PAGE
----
Weekly letter to Mom

My mother was clued into her children. When I was 11, I asked her to take a walk one brisk February morning. She left saying, “Be sure to grease the pan and be careful of the oven,” I wondered how she knew my sisters and I were going to make her a surprise birthday cake?
The year I was 16, my parents moved away from the rolling hills of New York to the western deserts. I hate it. I wanted to go back East and live next to my cousins and grandparents. I didn’t get what I wanted. Not even after I slumped on the couch every Sunday afternoon for months, grumbling to my mother about the dumb place we lived. She said little. She said little. I eventually wore out and got involved with something besides my misery.
After a year of college, I announced I was dropping out to marry. I listened as I countered my father’s objections and realized I was serious. She talked with Dad one night. The next day he gave his blessing.
The first year of marriage I lived a thousand miles away from home and did not have a phone. I wore out the ribbon on my manual typewriter writing to my mother. When my husband came home from work carrying the mail, I don’t which I was happier to see: Him or the letters from Mom.
My mother was the family news center. Every letter she wrote included something about each of her five children and, as they came along, her grandchildren. Her letters were neatly typed and copied, reflecting her many years of office work.
Mine, sent to my audience of one, were three pages of single spaced type cluttered with typographical errors. When I finally got a phone, we began calling each other on the weekends and continued writing to each other.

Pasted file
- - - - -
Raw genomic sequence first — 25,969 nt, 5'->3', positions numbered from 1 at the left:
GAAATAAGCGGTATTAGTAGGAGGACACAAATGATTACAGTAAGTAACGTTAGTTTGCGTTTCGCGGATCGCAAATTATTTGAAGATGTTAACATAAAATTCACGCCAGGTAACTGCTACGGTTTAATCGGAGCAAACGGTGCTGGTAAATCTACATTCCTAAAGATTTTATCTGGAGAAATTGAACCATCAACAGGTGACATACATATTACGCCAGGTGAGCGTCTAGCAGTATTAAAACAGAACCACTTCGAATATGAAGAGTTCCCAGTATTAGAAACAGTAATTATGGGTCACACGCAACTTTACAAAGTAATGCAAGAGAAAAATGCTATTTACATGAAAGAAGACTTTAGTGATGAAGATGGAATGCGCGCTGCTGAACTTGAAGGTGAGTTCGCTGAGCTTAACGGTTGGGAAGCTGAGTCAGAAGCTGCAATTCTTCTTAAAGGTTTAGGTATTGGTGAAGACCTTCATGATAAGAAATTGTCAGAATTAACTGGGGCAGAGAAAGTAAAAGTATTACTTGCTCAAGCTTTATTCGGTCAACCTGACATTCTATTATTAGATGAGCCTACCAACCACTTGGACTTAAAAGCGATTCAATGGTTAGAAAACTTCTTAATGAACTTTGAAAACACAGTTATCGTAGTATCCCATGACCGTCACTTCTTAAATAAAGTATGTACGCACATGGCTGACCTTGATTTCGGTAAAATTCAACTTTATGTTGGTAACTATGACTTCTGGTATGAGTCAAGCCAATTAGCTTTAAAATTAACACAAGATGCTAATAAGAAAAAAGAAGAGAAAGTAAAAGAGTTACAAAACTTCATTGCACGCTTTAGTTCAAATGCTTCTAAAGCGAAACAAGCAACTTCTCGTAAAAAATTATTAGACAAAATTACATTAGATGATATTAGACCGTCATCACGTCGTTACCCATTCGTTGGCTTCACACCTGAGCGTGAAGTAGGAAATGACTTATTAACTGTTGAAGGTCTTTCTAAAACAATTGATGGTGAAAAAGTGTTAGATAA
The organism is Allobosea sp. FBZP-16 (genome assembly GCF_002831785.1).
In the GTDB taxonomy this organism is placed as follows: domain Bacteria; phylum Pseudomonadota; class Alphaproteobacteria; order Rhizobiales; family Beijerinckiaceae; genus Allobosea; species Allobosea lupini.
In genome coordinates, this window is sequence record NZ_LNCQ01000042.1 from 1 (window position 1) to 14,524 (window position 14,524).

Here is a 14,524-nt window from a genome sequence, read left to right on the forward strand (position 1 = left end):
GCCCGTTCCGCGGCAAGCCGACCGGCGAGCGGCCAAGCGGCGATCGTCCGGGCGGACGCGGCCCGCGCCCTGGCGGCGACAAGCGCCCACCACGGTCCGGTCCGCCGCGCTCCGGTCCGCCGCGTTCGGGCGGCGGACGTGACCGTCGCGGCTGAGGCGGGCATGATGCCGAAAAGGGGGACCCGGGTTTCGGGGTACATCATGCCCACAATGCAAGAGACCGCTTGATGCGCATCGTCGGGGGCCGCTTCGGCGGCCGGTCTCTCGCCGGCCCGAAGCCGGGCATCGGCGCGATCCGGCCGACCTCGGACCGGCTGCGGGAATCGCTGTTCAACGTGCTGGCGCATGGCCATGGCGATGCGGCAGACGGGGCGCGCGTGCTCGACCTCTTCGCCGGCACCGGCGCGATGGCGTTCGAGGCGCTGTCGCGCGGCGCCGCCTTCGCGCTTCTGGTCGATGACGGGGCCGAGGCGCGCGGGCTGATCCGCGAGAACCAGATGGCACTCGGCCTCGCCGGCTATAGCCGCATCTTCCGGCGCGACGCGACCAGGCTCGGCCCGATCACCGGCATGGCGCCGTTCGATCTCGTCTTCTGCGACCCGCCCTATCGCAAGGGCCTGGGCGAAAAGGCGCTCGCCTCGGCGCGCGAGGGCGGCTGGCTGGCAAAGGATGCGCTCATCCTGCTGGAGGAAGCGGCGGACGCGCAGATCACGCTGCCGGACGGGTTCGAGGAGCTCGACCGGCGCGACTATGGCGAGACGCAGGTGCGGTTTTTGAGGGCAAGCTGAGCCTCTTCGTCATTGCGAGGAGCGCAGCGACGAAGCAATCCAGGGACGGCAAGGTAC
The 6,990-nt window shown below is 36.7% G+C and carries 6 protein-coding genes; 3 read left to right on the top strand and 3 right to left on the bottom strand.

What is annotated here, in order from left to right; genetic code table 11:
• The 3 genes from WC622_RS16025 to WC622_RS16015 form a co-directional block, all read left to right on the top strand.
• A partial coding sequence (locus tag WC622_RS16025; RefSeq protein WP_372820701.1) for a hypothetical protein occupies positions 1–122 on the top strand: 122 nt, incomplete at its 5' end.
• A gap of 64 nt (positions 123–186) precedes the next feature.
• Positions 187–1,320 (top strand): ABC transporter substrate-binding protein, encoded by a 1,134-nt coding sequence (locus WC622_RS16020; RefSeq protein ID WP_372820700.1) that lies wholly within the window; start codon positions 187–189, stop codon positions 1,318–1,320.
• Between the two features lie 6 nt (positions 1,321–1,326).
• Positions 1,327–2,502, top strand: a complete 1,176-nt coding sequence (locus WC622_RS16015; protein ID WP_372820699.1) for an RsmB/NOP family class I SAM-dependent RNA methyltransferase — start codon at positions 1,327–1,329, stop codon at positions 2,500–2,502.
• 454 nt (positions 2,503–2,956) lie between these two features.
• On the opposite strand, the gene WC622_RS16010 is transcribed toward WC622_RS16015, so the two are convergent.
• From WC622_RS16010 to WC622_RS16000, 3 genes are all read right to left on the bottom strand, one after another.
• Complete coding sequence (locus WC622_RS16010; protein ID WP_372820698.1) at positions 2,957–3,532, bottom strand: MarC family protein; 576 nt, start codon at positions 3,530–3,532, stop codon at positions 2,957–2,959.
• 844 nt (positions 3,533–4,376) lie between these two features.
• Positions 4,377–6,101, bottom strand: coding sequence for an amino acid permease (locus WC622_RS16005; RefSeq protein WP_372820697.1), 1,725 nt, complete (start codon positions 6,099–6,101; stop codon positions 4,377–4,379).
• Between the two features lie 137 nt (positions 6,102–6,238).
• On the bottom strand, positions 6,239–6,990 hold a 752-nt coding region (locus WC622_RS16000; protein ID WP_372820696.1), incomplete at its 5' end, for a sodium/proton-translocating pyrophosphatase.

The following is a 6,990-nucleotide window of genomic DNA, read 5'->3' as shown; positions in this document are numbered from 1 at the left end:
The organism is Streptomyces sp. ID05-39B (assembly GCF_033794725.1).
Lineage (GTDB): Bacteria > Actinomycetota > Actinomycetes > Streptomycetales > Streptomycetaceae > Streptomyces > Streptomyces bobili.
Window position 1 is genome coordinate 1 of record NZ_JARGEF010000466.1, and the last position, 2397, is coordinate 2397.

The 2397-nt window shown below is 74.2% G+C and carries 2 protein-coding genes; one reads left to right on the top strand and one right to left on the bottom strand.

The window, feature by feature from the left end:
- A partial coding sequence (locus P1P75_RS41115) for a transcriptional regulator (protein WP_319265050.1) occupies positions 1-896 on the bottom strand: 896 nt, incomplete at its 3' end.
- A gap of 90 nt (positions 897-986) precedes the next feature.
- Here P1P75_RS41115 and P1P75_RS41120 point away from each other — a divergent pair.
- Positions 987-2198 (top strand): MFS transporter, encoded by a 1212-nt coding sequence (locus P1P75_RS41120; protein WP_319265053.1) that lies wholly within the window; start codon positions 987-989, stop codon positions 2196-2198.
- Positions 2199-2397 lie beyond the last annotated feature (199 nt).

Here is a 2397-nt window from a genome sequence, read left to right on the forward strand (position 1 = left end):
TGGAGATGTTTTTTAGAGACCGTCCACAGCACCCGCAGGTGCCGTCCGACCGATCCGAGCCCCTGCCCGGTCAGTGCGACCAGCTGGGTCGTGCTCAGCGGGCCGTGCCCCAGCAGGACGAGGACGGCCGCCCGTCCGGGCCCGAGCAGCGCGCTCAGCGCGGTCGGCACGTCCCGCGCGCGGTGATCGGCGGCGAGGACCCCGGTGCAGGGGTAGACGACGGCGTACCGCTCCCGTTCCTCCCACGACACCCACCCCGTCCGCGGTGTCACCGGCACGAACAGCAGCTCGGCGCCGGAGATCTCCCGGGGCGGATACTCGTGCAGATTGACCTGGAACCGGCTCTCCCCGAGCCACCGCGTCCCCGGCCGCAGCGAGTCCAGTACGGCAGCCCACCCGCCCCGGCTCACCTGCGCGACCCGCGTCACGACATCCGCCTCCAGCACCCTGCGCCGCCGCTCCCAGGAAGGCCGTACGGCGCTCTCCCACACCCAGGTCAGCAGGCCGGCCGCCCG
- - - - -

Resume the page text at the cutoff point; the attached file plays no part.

A couple decades after I dropped out of college to marry, Mom called one Saturday to say the doctor had just discovered she was in an advanced stage of cancer.
Two operations and chemotherapy afforded her one year to say her good-byes.
The weekend of her death we had two birthdays, a garage sale, overnight company and were preparing to send one son on a summer mission trip. It was not a good time for death to pay a visit – it came anyway.
After we got the phone call, one birthday child exploded, “Grandma died on my birthday, I am not going to talk with her ever again.”
“I don’t think that will be a problem,” I said while silently agreeing, grandma’s death at 60 was an outrage.
It took me a long time to quit thinking it was her when the phone rang on Saturday mornings. Several times I caught myself sorting through mail looking for her familiar handwriting. I sat in front of the computer with amusing stories about her grandkids and realized I had no one to read them.
About a year after she died, I began writing this column. It’s not quite the same as writing home to mom. I compact three pages into one in exchange for a lot more people cued into me and my family – and the editor makes it look so neat.